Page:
Virginia's State Psychiatric Hospitals 


In 2022, the Joint Legislative Audit and Review Commission directed staff to review the inpatient psychiatric hospitals operated by the state.   


The state operates nine psychiatric hospitals across Virginia, which provide psychiatric treatment services to individuals who are a threat to themselves or others because of mental illness. State hospitals also serve individuals in the criminal justice system, including jail inmates who require inpatient psychiatric treatment and defendants who need inpatient treatment to be able to understand the criminal charges against them. In FY23, about 5,000 individuals were admitted to state psychiatric hospitals, and the largest proportion were under a civil temporary detention order.


Virginia’s state-run psychiatric hospitals face numerous challenges to effectively treating patients with especially acute psychiatric needs, and one of the greatest challenges is recruiting and retaining staff willing to work in an unpredictable environment that poses personal safety risks daily. The state psychiatric hospital work environment is difficult for nursing and clinical staff, but also the many support staff who are integral to hospital operations. Despite the difficulties inherent in working in such an environment, it is clear that state psychiatric hospital employees are highly committed to providing effective care to patients and providing needed support to their colleagues.

State psychiatric hospitals’ lack of control over their admissions jeopardizes patient safety

Around half of Virginia’s state psychiatric hospital patients are individuals from the community who have been determined to be a threat to themselves or others as a result of a mental illness (i.e, civil patients) and have been admitted involuntarily. Since 2014, state law has required state hospitals to admit individuals who magistrates have placed under a temporary detention order (TDO) if no other placement can be found for them. The legislation was intended to ensure that individuals in need of acute psychiatric services receive treatment, and it removed state hospitals’ ability to deny admissions. Since then, state hospitals have experienced significant ongoing capacity constraints and have regularly admitted more patients than they can safely accommodate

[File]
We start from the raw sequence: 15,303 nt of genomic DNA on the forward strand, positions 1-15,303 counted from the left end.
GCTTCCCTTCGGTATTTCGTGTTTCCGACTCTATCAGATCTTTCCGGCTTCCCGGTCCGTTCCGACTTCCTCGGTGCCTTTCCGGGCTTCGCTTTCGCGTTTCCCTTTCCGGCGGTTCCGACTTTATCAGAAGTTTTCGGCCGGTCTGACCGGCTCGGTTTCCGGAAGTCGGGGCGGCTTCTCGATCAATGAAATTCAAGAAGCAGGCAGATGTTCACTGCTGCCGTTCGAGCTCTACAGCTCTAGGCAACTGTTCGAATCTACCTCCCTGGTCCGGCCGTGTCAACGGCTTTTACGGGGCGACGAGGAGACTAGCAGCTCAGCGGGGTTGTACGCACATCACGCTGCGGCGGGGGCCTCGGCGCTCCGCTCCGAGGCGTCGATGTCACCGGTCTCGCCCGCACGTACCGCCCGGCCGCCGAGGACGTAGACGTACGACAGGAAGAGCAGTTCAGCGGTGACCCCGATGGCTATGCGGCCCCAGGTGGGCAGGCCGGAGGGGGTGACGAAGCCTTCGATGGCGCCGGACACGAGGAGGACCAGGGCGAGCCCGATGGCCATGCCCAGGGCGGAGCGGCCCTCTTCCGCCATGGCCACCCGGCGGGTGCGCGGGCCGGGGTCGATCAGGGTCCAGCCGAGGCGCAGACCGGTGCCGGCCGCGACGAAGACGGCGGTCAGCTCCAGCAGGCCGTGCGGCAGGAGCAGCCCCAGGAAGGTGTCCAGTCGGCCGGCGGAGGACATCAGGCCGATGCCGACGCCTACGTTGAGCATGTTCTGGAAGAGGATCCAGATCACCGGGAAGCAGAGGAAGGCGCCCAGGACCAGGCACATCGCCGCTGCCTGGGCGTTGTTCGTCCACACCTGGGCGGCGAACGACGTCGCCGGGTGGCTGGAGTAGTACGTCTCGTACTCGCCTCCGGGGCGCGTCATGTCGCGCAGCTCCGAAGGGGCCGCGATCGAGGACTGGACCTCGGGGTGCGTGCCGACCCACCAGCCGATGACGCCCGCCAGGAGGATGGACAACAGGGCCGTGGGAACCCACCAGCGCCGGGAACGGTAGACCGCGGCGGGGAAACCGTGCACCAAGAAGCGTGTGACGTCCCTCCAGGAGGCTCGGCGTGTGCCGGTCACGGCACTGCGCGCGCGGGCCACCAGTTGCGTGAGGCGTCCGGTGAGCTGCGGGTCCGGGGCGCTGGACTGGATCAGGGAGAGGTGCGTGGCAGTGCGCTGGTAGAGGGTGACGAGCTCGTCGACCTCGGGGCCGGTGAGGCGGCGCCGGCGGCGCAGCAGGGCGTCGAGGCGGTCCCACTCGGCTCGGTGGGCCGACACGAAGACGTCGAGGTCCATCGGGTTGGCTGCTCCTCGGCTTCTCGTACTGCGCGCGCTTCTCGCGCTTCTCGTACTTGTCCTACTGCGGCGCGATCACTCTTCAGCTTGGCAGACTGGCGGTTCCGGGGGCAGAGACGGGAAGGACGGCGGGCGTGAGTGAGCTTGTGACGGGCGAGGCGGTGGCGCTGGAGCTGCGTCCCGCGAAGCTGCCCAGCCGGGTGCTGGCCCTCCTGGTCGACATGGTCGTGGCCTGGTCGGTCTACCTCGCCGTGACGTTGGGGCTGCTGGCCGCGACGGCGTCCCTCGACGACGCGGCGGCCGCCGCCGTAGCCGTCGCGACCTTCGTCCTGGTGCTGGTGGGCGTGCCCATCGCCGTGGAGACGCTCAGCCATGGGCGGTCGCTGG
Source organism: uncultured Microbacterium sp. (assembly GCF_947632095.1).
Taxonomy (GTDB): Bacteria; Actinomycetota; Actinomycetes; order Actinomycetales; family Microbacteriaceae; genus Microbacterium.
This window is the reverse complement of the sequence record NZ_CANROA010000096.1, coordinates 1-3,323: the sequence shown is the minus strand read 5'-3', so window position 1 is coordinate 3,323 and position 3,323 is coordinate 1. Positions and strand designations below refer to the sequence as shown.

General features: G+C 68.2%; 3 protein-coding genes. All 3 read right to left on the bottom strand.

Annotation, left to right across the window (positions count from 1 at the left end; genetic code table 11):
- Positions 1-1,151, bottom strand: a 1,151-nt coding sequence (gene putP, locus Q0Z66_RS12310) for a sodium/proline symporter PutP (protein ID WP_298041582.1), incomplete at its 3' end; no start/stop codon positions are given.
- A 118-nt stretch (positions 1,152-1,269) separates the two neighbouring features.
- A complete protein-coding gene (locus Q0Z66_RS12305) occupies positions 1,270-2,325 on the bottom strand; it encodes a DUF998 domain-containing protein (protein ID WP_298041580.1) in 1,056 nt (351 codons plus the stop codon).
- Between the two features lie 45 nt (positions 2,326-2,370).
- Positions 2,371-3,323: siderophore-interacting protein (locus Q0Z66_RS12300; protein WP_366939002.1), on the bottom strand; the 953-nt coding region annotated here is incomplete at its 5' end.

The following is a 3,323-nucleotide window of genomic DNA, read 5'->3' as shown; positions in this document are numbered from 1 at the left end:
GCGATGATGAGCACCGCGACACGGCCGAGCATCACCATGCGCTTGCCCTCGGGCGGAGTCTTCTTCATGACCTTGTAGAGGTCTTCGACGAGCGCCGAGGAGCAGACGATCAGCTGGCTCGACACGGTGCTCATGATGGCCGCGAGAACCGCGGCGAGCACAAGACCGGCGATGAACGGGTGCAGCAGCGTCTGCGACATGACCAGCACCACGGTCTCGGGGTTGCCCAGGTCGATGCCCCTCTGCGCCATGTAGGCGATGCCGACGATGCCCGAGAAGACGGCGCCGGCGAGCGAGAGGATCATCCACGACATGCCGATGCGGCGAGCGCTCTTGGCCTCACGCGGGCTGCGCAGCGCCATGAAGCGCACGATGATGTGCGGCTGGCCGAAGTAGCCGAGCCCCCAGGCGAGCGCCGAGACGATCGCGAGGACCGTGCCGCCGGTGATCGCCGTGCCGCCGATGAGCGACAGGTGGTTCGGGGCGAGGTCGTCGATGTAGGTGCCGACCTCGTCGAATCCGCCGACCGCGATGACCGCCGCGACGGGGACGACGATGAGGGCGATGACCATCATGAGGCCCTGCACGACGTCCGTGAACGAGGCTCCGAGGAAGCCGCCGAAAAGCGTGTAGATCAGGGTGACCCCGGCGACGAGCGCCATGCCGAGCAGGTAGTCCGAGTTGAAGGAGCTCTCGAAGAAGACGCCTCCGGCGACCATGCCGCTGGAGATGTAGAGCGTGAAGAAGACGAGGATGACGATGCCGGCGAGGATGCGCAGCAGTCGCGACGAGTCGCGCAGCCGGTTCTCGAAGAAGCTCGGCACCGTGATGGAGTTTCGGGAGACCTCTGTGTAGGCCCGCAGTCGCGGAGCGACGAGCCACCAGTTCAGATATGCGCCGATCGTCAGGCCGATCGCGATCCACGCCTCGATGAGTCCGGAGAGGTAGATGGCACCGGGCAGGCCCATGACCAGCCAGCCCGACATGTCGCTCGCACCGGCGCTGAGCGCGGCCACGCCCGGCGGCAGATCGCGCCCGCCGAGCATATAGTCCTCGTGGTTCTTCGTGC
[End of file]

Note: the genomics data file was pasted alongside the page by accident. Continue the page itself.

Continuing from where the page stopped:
During FY23, seven of the nine state hospitals filled 95 percent or more of their staffed beds, and three regularly filled 100 percent of their beds. According to industry standards, inpatient psychiatric hospitals should not exceed 85 percent of staffed bed capacity to maintain a safe environment. Operating at higher occupancy levels limits hospitals’ ability to respond to changing patient needs, such as moving patients to a different room or unit if needed to protect their safety, or protect the safety of other patients and staff, because there is no available extra space. Additionally, being responsible for so many patients limits staff’s ability to intervene quickly and effectively in confrontations between patients or between patients and other staff.  

All state hospitals have been regularly operating above the industry standard for safe operating levels

State hospitals also have seen an increase in the number of inappropriate admissions. If an individual has been determined to meet the criteria for a TDO, but does not actually have a condition that requires psychiatric treatment, statute still requires state hospitals to admit them, which is counterproductive for these individuals’ treatment and unsafe for them. These inappropriate admissions include individuals with neurocognitive disorders (i.e., dementia) and neurodevelopmental disorders (i.e., autism spectrum disorder), who accounted for 10 percent of state psychiatric hospital discharges in FY23. While they are a small percentage of state hospital patients, they stay for relatively long periods even though state hospital staff generally do not have the expertise to appropriately care for them. In addition, state psychiatric hospital staff frequently reported concerns regarding the safety and well-being of patients with neurocognitive and neurodevelopmental diagnoses.

Some state hospitals also have seen an increase in individuals who are dropped off by law enforcement before they are admitted, which is unsafe, especially for patients with urgent medical needs. Between FY22 and FY23, law enforcement dropped off 1,432 individuals at state hospitals before they were admitted. Some of these individuals were experiencing urgent medical needs, which state psychiatric hospitals are not equipped to treat. In January 2023, Virginia’s attorney general issued an official opinion concluding that law enforcement “dropoffs” at psychiatric hospitals are not permissible under state law. However, more than 450 individuals have been dropped off at state psychiatric hospitals since the issuance of that opinion.

Many private psychiatric hospitals could admit more patients without exceeding safe operating levels